Update: Red Dead Redemption is now Xbox One Backwards Compatible
With rumours swirling that Rockstar will resurrect the western series, gamespulp looks back at the original.
There’s an element of the truth when you hear people define Red Dead Redemption as ‘Grand Theft Horses’. On the surface, that’s precisely what the game is – a third-person open-world gun’n’ride, chock-a-block with mainline missions and side-quests. But look a little deeper and you’ll find a game much more mature and fine-tuned than any GTA that preceded it.
The story centres on John Marston – a cowboy in the rough Clint Eastwood mode, rather than the white-hatted John Wayne hero. He’s dragged back to the picturesque New Austin by two dirty feds who keep Marston’s wife from him while he plays their boot-boy, an unwilling killer for the government of the as-yet-not-entirely United States. But it acts as more than just a good excuse to ride around in horseback head-shotting outlaws – because John Marston is in his own dark path to become the man he wants to be.
He’s not a bad guy, you see. All that’s behind him, but to prove it to himself he’s tasked with offing his old gang in between herding cows with the feisty farmer’s daughter Bonnie McFarlane and whipping up a Mexican revolution. Think of every scene and every genre archetype you’ve ever seen in a western – the jaded sheriff, the comic relief drunk, the power-tripping dictator (charmingly pompous and literal snake-oil salesman Nigel West Dickens is a particular delight) – it’s all here, but because no other game has ever offered an experience like it, Red Dead Redemption feels far fresher than it has any right to be. Partly, this is due to the period setting – in 1901, the old west was all but dead, as the modern world caught up with itself. That ‘between times’ setting only enhances our romantic notions of losing a recognisable past for a brave new future.
There’s nothing quite like trotting along a dusty path, amber sun setting behind forested mountains, sleepy town nestled at it’s base. You tip your hat and shoot your six-gun before lassoing and hog-tying bounties and leaving them on the rail tracks. Red Dead Redemption, on some level, is like Batman: Arkham Asylum; the game so completely draws together a story, open-world universe and immersive game play that ensures you don’t just play at being the iconic hero, you become them. Rockstar succeed where it counts: They’ve made us feel like we’re actually cowboys.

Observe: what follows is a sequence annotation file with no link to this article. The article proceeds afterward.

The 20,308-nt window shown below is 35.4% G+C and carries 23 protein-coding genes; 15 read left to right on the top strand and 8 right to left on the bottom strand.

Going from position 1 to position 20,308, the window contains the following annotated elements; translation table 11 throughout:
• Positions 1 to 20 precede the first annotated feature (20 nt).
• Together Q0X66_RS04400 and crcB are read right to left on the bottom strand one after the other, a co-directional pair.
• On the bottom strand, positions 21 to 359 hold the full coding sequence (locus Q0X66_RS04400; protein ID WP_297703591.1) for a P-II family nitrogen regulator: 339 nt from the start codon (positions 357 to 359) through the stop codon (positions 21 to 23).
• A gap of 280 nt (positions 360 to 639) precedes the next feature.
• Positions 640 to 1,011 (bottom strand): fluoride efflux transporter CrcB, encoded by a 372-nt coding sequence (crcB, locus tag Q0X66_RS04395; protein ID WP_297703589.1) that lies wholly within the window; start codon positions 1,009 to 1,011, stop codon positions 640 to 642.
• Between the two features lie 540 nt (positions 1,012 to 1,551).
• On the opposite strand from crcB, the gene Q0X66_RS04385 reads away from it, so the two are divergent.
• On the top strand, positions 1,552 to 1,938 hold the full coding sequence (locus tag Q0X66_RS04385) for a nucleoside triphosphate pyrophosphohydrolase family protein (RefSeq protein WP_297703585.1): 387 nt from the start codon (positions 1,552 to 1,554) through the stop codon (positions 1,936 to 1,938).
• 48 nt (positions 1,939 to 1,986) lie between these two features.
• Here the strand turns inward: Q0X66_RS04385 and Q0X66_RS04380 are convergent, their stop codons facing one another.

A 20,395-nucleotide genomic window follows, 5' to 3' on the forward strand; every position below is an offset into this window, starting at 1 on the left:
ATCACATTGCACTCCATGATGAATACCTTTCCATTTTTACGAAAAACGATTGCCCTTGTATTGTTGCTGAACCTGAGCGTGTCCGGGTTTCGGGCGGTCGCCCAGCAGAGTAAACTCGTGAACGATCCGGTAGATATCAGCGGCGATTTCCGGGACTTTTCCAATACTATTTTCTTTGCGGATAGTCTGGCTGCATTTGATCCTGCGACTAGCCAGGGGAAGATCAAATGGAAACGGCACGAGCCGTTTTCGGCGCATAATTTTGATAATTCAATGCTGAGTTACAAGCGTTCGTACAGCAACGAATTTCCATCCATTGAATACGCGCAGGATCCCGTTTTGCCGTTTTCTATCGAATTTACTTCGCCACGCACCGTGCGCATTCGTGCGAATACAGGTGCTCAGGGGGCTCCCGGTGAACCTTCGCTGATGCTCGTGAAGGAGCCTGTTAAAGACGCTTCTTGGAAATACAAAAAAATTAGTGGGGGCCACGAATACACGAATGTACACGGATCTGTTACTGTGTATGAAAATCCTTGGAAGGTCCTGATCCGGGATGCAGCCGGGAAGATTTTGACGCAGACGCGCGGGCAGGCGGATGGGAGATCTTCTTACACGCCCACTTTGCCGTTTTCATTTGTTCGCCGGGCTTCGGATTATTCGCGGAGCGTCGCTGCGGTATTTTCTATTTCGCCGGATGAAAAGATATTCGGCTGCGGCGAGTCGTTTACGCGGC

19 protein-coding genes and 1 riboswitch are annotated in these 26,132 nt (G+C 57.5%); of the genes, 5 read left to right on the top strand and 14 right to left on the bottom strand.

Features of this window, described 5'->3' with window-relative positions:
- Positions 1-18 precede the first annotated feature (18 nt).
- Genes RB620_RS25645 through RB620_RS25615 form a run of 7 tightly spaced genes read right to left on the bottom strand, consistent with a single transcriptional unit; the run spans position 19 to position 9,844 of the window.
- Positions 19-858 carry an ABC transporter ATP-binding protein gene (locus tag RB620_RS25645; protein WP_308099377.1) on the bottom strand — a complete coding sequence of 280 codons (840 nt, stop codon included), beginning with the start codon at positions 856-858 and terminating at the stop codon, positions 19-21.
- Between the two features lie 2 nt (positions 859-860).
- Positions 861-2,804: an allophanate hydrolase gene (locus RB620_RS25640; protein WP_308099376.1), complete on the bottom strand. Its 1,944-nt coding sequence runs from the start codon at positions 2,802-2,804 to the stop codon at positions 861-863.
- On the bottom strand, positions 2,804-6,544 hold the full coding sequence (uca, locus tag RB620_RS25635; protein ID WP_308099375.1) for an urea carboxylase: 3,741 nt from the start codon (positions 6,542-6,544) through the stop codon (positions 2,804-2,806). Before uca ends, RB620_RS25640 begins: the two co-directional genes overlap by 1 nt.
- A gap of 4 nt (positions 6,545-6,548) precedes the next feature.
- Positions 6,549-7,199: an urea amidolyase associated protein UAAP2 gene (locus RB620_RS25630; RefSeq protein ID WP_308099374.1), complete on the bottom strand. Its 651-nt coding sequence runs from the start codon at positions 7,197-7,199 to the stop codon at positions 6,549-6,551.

Much of RDR’s success comes down to the developer’s obsession with quality. From the moment you hit start to play, you’re confronted with a lovingly crafted masterpiece, from sweet dialogue and a reactive incidental musical score to the distracting mini-games and refined level design. Even the multiplayer is thoughtful, and rather than feeling half-heartedly tacked-on to sell DLC (although it did) it plays like the true pre-cursor to GTA Online.
That multiplayer used the game’s world essentially as an open-world hub that allows you to join a posse, complete mini-quests or head into PVP. Frankly, entering certain areas of the map where other players are holed up can be way more tense than entering The Division’s Dark Zone 6 years later. There’s plenty of modes, and enough unlocks, from weapons to mounts to characters, to keep most players fully sated. If the online aspect has one problem, it’s the finicky opening every TDM – an old-fashioned stand-off, first to draw and shoot wins. But much like in the single-player game, its not always entirely clear to get that first shot off before taking a bullet to your chiselled jaw.
Beyond that, controlling Marston is tight, the control scheme typically intuitive. Firing a variety of weapons is solid, every bullet that strikes is satisfying, and the enemies ragdoll to their death fairly realistically. The environments, too, are inventive enough, and after a few hours players will know every acre of New Austin and beyond. You’ll also know when you’re safe to dart off the beaten path. All that makes Red Dead Redemption one of the best time-sinks in gaming.
But it’s not all easy riding. This is a western, after all.
Where Red Dead fails is directly related to that dedication, that deference, to recreating every western influence it can remember. By cramming so much in, you feel the game’s story start sagging shortly after the Mexican act begins. The story starts to eat itself, the missions and characters are, by and large, unmemorable and you begin to yearn for the return of familiar, if not entirely friendly, faces. But even that return is marred by a fair amount of filler quests. That’s not so bad, though, as the tone and pace feeds into one of the finest, touching endings you’re likely to see in a Rockstar game. Another (admittedly minor) issue: Navigating the rocky terrain can be an exercise in frustration as your daredevil horse refuses to lift it’s hooves an inch higher, forcing you to take the long way around. That’s forgivable, because the appealing scenery will keep your romantic heart fluttering.
Still, Red Dead Redemption is a beautiful game with standout moments: The ride into Mexico will give you as many chills as cantering down the mountain back to the homestead. And that final shootout will stay with you long after the credits roll and the song fades.